When a word has connotations that people typically associate with nuclear power, it does not seem like a likely candidate to be part of their dinner plans. Fusion cooking may sound like something that originated in the laboratory of an evil scientist, but it is as far from nuclear science as possible.
By definition, fusion is the joining together of two separate elements. In cooking terms, it is best described as a bridge between two disparate styles, retaining elements of an ethnically authentic cooking style while combining them with food items that are considered more common. One of the styles that has become very popular in the last several years is Latin fusion cooking.
Latin fusion actually has roots that go back further than that, but it is only recently that it has come in to its own. When most people think of Mexican food - and it is unfortunate but true that the term "Mexican food" has come to represent in this country an umbrella covering many styles of cooking from countries throughout Latin America - what they are really thinking of is what is known as "Tex-Mex."
All things Mexican did not start to catch the eye of people in the United States until the 1960's. It was the advent of convenient jet travel, primarily to resort towns like Acapulco, which helped make the world smaller and bring people together. Tourists would return from their vacation raving about the sun, the sand, the margaritas - and the food. Not wanting to let the opportunity to make a buck slip by, many businesses in the food and beverage industry moved to cash in on this as quickly as possible.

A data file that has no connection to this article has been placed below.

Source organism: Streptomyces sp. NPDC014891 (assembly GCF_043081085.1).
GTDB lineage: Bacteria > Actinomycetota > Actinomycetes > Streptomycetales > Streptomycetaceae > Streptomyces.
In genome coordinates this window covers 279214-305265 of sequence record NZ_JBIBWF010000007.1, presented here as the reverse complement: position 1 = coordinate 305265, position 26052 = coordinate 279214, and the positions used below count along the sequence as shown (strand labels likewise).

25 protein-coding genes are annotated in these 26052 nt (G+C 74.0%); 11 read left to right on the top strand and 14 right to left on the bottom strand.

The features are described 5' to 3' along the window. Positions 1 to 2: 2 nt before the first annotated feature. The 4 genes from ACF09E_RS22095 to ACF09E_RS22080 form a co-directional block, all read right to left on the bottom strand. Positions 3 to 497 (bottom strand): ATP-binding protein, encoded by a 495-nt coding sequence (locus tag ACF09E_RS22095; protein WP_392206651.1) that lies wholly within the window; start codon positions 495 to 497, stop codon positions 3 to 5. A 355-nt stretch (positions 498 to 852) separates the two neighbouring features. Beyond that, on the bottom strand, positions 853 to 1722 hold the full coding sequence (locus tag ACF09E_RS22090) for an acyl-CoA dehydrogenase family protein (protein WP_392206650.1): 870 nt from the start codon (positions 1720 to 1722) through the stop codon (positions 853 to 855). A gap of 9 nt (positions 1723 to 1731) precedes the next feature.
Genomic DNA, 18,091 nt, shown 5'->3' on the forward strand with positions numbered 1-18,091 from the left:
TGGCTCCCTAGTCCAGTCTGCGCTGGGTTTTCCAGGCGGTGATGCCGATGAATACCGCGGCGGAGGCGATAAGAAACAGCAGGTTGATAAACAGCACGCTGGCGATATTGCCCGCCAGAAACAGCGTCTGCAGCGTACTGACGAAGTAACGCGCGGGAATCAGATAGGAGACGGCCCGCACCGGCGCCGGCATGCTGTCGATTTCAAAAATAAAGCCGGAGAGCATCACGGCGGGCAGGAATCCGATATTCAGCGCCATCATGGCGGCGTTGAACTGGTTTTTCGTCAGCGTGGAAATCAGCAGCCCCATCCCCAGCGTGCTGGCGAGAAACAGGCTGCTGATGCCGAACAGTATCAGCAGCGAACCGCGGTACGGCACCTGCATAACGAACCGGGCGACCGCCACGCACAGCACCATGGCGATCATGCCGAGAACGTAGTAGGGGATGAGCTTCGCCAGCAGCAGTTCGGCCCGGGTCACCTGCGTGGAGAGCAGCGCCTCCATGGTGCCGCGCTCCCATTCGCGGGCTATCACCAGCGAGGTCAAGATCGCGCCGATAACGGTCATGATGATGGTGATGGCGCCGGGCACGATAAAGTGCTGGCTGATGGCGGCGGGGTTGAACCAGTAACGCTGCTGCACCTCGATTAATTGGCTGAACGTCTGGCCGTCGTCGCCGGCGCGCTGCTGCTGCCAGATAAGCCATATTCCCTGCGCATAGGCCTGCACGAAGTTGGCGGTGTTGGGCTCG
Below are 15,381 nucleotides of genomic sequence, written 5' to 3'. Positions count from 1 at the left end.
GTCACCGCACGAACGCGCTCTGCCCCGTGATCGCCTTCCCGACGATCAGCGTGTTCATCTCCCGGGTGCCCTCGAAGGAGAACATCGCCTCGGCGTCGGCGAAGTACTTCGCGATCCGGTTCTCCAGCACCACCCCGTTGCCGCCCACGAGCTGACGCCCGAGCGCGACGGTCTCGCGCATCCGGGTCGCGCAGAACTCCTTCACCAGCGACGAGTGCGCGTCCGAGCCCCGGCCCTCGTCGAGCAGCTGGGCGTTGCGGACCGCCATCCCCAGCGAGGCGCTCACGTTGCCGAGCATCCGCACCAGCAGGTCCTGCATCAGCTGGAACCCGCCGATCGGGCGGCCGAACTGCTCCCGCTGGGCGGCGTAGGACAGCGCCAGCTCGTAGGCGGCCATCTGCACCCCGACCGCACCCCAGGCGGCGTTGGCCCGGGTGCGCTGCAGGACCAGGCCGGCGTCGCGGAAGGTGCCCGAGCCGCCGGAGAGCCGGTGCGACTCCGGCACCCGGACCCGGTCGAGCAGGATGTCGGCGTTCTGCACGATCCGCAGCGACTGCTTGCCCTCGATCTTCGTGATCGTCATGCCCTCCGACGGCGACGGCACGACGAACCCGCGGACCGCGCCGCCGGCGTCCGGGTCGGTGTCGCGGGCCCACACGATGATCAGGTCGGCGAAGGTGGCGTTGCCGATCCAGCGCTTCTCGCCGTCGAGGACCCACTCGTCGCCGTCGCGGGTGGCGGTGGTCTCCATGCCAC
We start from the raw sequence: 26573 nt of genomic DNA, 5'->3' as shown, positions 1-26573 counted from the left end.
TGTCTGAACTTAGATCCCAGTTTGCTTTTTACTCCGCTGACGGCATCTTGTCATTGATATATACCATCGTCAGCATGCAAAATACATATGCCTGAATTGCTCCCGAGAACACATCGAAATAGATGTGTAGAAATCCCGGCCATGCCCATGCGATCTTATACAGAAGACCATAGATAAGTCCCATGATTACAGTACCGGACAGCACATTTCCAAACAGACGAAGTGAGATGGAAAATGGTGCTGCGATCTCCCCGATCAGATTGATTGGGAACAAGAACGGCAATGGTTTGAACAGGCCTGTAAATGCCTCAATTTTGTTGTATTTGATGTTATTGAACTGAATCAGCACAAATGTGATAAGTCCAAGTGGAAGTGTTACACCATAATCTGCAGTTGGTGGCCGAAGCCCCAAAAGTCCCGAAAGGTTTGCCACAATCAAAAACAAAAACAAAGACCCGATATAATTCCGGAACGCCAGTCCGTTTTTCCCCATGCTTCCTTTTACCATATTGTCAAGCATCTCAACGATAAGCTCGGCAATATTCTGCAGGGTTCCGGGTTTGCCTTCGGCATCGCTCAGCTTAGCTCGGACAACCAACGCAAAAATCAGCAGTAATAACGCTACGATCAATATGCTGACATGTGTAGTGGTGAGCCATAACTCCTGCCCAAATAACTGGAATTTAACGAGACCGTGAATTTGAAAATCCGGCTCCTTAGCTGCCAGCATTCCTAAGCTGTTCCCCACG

The challenge to making this happen was to present consumers with food that was approachable. Anything that was too exotic would be shunned, but something that seemed innocuous and safe while still being different was a surefire hit. Unfortunately, this led to a cookie cutter sameness, created by artificially flavorings and preservatives in the processed food that soon found its way to grocery store shelves and restaurant tables.
Latin fusion cooking takes the authentic components of the food and helps to return it to its roots by being in the hands of the people who grew up eating and preparing it. Many of the best Appleton, Wisconsin restaurants that feature an ethnic cuisine are the best because of the authenticity of the people who own them. Whereas Tex-Mex is best described as a blanket to cover a wide variety of flavors, ingredients and even styles of cooking, Latin fusion is far more specific, focused on the traditional foods the chef grew up with and his or her masterful way of blending them with staples of the North American restaurant scene to create something that is truly a work of art.
Jack Terry is a freelance writer who has been covering the food and beverage industry for more than 20 years. http://www.osorioslatinfusion.com